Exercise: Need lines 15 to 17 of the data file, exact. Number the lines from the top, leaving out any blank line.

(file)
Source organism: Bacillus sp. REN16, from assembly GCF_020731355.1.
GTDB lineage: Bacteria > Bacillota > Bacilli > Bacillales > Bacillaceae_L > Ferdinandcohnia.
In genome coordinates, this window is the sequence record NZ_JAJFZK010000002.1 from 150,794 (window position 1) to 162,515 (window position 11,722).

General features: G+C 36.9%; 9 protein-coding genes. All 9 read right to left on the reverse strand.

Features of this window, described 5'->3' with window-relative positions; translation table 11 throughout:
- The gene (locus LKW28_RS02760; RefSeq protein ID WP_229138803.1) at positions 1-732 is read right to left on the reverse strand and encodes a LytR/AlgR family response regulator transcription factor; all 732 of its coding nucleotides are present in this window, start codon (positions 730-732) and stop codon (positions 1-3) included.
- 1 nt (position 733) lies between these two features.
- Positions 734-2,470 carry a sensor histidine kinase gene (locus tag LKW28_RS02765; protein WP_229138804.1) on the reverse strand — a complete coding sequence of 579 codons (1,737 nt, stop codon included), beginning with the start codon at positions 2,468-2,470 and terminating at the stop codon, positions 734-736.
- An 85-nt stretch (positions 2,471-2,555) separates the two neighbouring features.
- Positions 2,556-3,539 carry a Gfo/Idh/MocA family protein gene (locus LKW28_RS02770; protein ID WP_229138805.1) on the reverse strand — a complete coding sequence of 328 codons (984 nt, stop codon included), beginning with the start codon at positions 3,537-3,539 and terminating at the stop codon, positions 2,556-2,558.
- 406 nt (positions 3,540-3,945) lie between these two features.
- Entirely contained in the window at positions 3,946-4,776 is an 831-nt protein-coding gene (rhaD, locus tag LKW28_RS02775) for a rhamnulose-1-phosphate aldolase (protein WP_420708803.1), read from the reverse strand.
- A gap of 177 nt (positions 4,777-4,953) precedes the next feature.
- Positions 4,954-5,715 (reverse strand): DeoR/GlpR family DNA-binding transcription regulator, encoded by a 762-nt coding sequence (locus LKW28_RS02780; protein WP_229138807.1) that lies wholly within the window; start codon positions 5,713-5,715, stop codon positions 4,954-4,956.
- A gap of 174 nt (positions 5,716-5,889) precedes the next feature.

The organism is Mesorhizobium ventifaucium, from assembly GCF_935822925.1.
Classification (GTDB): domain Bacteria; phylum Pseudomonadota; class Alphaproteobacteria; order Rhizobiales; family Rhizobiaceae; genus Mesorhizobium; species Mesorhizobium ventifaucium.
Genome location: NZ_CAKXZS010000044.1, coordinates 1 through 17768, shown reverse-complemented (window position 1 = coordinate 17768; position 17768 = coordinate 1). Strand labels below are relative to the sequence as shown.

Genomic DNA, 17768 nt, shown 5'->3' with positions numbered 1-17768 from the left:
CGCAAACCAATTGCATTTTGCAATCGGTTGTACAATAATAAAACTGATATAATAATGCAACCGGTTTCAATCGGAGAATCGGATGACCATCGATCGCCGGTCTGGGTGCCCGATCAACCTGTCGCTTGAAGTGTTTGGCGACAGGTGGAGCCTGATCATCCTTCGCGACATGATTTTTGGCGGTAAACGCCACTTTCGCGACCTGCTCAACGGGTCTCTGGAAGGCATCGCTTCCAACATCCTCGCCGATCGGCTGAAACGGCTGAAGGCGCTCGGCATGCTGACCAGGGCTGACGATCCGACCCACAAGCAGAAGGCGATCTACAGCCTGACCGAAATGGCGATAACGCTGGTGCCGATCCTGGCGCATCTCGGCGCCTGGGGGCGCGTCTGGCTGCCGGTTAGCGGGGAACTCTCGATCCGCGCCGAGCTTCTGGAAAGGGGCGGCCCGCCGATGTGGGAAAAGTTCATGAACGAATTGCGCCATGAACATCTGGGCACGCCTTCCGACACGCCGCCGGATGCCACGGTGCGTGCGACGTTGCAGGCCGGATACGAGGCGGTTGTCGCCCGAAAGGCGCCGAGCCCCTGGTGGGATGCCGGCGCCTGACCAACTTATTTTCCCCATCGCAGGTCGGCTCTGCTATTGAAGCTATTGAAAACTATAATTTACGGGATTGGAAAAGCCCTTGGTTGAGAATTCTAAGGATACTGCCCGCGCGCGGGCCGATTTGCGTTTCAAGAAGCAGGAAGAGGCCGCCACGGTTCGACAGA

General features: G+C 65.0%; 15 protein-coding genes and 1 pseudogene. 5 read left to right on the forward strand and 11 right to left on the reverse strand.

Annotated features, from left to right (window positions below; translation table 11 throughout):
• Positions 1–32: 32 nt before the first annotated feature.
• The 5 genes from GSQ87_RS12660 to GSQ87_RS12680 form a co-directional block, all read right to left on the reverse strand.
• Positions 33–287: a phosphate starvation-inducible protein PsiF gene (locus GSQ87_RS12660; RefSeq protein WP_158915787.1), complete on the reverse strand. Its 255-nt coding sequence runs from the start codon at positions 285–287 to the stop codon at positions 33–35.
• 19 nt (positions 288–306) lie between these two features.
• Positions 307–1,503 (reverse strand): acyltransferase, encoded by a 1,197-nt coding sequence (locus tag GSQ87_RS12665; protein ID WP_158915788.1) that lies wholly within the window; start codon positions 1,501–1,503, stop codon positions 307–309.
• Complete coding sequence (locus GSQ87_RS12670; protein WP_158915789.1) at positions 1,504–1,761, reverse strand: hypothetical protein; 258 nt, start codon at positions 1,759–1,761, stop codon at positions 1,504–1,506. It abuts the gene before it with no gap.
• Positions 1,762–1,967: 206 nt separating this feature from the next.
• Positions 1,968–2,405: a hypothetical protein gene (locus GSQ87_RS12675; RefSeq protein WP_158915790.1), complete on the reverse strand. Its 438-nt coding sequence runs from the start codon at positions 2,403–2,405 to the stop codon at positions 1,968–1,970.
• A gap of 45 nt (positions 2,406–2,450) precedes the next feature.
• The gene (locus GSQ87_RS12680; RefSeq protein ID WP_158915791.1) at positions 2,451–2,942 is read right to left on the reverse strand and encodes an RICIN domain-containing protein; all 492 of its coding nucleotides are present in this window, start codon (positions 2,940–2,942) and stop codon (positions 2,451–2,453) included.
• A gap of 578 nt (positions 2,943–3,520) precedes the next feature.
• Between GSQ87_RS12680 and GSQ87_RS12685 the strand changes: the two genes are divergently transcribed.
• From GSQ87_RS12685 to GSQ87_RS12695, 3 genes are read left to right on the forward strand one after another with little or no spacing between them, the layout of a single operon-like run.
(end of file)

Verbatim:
- A gap of 174 nt (positions 5,716-5,889) precedes the next feature.

The organism is Mesorhizobium ventifaucium, from assembly GCF_935822925.1.
Classification (GTDB): domain Bacteria; phylum Pseudomonadota; class Alphaproteobacteria; order Rhizobiales; family Rhizobiaceae; genus Mesorhizobium; species Mesorhizobium ventifaucium.